Jackfruit – The Tropical Fruit Tree
Jackfruit, with its scientific name as Artocarpus heterophyllus, is said to be native of Southern and Southeast Asia. And it has a long history in which archeological researches have shown that jackfruit was cultivated in India from 3000-6000 years ago, while it was identified under a Sanskrit name as panasa. Nowadays, jackfruit has become a well known tropical fruit tree and has been growing throughout the region.
The common English name ‘Jackfruit’ is first used in 1563 by the physician and naturalist Garcia de Orta in his book. However, there are many different names for jackfruit in each language and region. For Cambodia, jackfruit is called ‘Knol’.
Jackfruit adapts well to humid tropical weather and it has been treated as the largest tree-born fruit. The largest fruit is about 36 kg in weight and up to 90 cm long, 50 cm in diameter.
Jackfruit trees are growing into big sizes; depend on the area of plantation. The leaves are from 10-15 cm long in oblong, oval shaped and have deep green color. The flowers are growing out from the trunk and big branches, from there the flowers developed into fruits and become mature at 4 to 8 months after flowering.
The fruits have the exterior compound with green color when young and turn to yellow or brown when ripe. The inside of the fruit contains edible yellow bulbs (commonly called flesh) which surrounded by many small white strings. The strings are also edible, but they don’t have the sweet taste, so mostly are discarded. The seeds stay inside the yellow bulbs, each bulb has one seed.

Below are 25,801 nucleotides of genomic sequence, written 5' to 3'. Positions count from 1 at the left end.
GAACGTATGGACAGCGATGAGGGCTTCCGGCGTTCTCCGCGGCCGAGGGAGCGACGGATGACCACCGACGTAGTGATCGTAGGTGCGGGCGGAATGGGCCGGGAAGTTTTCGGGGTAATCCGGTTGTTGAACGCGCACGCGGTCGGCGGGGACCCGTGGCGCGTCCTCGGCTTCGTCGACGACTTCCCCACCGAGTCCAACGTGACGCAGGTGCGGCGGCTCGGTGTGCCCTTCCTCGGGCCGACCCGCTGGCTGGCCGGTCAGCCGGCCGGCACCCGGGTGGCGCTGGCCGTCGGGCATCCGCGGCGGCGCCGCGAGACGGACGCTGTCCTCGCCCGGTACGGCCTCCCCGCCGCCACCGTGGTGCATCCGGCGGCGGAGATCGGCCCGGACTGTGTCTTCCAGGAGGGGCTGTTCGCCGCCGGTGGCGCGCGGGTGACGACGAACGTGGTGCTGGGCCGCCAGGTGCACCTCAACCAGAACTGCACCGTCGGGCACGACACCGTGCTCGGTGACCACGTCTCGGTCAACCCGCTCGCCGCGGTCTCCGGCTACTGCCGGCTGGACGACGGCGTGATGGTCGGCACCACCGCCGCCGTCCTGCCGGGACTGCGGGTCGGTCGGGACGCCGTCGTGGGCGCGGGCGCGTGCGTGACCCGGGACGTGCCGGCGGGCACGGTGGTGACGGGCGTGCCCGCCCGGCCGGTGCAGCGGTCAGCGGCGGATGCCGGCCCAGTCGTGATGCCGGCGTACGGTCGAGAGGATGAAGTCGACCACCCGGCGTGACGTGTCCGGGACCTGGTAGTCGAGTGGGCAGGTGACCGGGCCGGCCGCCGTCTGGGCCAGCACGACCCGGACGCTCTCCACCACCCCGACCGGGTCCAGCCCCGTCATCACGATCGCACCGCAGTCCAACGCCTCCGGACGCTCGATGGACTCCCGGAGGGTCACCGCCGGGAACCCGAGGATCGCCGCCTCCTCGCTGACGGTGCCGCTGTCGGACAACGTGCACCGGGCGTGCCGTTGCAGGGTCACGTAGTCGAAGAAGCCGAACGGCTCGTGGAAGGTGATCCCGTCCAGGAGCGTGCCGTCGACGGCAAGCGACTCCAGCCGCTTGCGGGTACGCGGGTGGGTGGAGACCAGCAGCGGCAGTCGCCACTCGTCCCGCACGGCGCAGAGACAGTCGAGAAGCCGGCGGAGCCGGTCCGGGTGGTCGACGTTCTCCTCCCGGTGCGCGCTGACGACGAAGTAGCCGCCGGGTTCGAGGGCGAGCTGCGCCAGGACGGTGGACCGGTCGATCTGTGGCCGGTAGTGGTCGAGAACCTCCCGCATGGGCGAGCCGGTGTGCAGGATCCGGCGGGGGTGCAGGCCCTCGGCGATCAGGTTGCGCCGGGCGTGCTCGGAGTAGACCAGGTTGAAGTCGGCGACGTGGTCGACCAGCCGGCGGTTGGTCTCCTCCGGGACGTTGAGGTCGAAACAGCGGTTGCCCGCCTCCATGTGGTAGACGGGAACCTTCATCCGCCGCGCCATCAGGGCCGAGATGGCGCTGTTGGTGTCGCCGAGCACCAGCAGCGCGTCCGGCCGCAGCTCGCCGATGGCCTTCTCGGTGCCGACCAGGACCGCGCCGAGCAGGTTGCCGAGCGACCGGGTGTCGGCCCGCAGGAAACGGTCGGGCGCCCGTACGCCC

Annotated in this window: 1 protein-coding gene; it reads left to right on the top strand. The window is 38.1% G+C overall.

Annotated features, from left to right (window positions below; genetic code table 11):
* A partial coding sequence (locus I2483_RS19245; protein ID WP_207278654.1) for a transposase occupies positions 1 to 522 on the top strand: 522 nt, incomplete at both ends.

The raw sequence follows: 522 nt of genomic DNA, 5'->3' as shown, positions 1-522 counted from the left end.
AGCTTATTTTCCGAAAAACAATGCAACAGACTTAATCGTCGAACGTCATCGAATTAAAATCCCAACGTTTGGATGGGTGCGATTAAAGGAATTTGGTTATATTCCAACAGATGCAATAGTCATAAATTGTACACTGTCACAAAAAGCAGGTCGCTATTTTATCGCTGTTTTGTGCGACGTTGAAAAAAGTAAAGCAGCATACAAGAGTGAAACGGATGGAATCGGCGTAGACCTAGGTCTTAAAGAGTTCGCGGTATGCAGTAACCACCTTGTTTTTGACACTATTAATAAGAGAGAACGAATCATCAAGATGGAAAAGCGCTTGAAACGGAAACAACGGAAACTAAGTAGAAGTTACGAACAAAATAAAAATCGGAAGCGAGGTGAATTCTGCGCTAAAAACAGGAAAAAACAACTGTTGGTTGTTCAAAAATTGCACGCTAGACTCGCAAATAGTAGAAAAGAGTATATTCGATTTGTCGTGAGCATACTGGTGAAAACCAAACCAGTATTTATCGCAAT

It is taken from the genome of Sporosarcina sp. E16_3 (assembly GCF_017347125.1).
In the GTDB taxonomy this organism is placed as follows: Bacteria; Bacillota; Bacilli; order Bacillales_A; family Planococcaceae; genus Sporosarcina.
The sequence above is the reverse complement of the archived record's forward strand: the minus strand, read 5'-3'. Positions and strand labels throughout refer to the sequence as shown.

All parts of jackfruit contain a kind of sticky, white latex. When open up the fruits, we need to use the cooking oil to take off this latex, before we can take out its flesh. We also use cooking oil to clean the knife and our hands that latex has accumulated.
Jackfruit in Cambodia
In Cambodia, jackfruit is mostly grown in Kampong Cham province, where there are many big size of jackfruit farms. In other provinces are growing as family farm only. In recent years, a new species of jackfruit has been imported from Malaysia and has been growing in the area around Kirirom National Park. And this species has hard flesh which is focusing as supply for production of dried jackfruit chips. However, the local jackfruit chips are produced by small production enterprises only. It still needs to import from Malaysia, Thailand, and Vietnam for the local consumption.
The season of jackfruit in Cambodia is between March to May when the weather is hottest in the year. During this time jackfruit is well ripen and available in cheap price. However it’s available all year round.
There are two main varieties of jackfruit in Cambodia which distinguishable by the characteristic of the flesh. The one with hard and firm flesh and the fruit is bigger, is called ‘Knol Nang’. The one with softer flesh and sweeter taste is called ‘Knol Bay Sra’.
The Use of Jackfruit
The attraction of jackfruit is firstly its fragrance and then the starchy, fibrous, and sweet flesh. Mostly jackfruit is served as fresh fruit. However, it’s also prepared into many kinds of cakes.
The unripe or green jackfruit is used as vegetable for the Khmer soup, Samlor Korko, which it added the natural sweet taste to the soup.
The soft fresh jackfruit flesh is served with steamed sticky rice as a kind of dessert.
Num ansom knol is a cake in which sticky rice and ripe jackfruit flesh are wrapped in the banana leaf then boiled or steamed.
The seeds of ripe jackfruit are also edible, it’s boiled with salt or grilled to get cooked and served by removing the outer skin.
Jackfruit flesh is also prepared as preserved food as canned in sugar syrup or dried and make it as jackfruit chips.
The jackfruit trees with ages from 20 years up, their woods can be used to product furniture. The gum from its tree is used to repair pots with small holes.